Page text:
Post-ride weigh-in: 196.8 lbs

http://connect.garmin.com:80/activity/embed/162277037

Following a route and chasing segments

Second run with the Garmin. Never thought I would get such good riding in during March but I guess you take what you can get. I’m meant to be spending my time in the gym this month getting ready for miles in April when the weather picked up enough, but I hate the gym and this was a good excuse to avoid it. And I certainly got more out of the ride. Playing around with the Garmin more I decided to plot a route on the computer first and then follow it. I was out to find a few quite roads around Western Toronto including park paths, as well as a few little short sharp climbs with a couple of Strava segments.

The thing about these Strava segments as I would find out as my ride went on, is that when you know whether they are you tend to max out your effort for them leaving you with nothing in the bag upon completion of it. You have to regroup before you can continue all in the aid of achieving the best time. It’s like a computer game in which you are actively involved. You are the character.

One on this particular ride was a 0.2 mile double switchback lump with a gradient of 8.6 percent. You’ve seen worse and you’ve certainly seen longer but when you know it’s a segment you for some reason go all out to try set the best time you can. My heart-rate maxed out at 202 beats per minute at that moment and when I hit the top, instead of riding on as I might otherwise have, I had to back off for a gulp of water and let the heart rate normalize itself.

What is it with us cyclists? Why do we weak out these damaging little climbs to thump ourselves out, punish ourselves? Why not weak out the descents instead? I guess it’s the inbuilt sense of achievement. It’s why man wanted to climb everest. Not for the pleasure of doing it, but for the pleasure of achieving it. And how quickly the body soon forgets the pain that is inflicted upon it and is suddenly ready to go again. As I sat on top of that little rise with my heart pushing through my chest, I wondered why I bothered with these stupid segments that only encouraged burn out rather than enjoying a long, steady ride, but no more than four miles through a couple of residential streets and a park path I was faced with another segment and off I set once more, too the limit in search of a record.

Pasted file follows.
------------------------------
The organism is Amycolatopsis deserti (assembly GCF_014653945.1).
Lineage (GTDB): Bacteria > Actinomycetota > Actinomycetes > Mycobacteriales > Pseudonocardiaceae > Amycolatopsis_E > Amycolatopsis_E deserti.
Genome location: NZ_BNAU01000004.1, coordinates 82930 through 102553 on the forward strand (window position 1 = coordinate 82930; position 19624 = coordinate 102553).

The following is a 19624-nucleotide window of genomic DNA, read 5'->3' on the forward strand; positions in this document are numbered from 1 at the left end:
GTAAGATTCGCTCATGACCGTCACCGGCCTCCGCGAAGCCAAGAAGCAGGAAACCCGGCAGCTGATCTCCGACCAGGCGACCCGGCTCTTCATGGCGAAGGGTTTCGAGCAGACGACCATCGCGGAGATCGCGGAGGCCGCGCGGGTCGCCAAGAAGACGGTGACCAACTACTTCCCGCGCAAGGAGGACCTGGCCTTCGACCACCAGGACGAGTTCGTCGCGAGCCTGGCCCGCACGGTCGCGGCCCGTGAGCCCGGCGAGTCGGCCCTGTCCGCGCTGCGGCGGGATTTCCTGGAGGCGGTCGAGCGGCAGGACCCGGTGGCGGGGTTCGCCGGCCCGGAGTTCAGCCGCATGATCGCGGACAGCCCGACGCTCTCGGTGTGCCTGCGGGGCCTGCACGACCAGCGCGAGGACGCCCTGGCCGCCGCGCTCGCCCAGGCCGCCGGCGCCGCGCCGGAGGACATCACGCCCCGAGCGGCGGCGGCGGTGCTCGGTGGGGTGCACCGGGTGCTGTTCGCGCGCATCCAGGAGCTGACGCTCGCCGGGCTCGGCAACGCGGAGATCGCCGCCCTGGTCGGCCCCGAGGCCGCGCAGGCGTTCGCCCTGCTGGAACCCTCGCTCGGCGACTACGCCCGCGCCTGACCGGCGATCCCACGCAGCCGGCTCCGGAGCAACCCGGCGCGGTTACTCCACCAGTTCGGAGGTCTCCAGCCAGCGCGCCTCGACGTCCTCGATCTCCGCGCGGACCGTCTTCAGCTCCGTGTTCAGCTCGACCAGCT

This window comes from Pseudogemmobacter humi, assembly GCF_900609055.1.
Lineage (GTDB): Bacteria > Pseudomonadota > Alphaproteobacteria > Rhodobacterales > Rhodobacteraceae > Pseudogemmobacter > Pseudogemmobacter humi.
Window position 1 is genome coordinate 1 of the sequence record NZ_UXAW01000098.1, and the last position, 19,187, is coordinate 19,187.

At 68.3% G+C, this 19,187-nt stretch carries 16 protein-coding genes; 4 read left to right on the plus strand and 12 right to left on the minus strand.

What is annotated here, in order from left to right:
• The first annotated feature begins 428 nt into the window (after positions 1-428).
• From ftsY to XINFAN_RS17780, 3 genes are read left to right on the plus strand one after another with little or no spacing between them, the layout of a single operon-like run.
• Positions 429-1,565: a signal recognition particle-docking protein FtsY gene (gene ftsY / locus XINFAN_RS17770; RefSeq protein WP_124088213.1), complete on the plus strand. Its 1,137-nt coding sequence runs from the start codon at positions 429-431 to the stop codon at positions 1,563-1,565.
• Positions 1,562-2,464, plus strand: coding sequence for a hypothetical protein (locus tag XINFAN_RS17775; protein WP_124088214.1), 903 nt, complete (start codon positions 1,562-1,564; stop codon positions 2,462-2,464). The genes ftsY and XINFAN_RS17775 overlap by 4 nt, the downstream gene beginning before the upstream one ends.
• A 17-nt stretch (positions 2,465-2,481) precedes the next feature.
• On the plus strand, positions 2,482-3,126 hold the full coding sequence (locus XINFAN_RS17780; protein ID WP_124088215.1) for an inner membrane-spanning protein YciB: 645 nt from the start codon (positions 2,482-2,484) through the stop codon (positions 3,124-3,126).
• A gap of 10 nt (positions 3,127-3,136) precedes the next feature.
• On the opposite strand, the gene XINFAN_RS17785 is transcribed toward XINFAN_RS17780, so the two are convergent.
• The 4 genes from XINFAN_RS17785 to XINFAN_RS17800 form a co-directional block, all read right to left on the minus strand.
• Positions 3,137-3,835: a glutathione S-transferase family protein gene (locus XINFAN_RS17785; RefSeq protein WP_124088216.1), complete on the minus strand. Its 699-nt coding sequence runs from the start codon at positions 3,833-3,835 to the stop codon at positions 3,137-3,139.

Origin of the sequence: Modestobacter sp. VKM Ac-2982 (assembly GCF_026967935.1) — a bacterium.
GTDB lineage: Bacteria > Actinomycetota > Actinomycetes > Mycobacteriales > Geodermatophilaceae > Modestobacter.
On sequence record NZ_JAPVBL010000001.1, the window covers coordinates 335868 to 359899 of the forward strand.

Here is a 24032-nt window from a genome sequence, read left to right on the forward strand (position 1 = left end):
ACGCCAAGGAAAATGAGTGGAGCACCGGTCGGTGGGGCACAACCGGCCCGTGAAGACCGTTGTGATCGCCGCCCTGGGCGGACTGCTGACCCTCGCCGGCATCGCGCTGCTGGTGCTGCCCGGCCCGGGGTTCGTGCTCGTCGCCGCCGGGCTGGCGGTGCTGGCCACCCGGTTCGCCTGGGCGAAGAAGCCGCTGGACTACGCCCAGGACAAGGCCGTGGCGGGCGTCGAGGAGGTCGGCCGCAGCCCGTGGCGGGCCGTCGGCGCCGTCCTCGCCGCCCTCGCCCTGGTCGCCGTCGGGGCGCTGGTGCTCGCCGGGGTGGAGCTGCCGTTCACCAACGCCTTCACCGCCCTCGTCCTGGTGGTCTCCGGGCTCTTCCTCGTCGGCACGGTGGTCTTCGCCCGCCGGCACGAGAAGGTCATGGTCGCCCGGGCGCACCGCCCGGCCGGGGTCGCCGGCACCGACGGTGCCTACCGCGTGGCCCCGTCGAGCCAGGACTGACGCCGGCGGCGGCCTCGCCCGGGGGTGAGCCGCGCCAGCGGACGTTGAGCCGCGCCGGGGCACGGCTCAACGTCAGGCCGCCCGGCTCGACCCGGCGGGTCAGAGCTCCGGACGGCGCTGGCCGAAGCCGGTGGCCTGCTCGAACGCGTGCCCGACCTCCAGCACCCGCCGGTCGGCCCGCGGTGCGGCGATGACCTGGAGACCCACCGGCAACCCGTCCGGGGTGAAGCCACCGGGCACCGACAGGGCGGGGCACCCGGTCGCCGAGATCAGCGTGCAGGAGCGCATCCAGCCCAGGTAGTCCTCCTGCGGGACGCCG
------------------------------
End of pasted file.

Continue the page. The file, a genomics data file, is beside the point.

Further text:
As it turns out I made little mark on any of the segments. The short sharp little climb took me 1:01 at an average of 10.7mph and with an average heart rate of 194bpm and 475 watts. Good only for 22nd of 35. The leader somehow pulled his bike up in 33 seconds. That’s a mind bending average of 19.8mph at 147bmp with an output of 642 watts. Untouchable for me, but I’d be lying to you if I said I wasn’t anxious to go back and have another crack at improving my 22nd place. I just have to be careful not to get into the habit of putting segment record efforts in front of a good old fashioned steady distance ride in the countryside.

As for the final segment — the one I unknowingly went through on my first day with the Garmin — I misjudged were the finish was and stopped for a water break only to find out when I got home that I was still in the segment and thus blew any shot at what was shaping up to be a good time. I’ll go back to it soon.

The Garmin is certainly a fun device. Either for creating a route or indeed following a route. It’s going to really add a new dynamic to cycling this summer. I can’t wait to get some bigger miles in as the weather really improves as well as tracking the mountain bike races I enter this season.

Post-ride weigh-in: 198.2 lbs (That was 217.6 lbs on October 16, 2011 and 212.8 lbs on January 12, 2012).

http://connect.garmin.com:80/activity/embed/161560112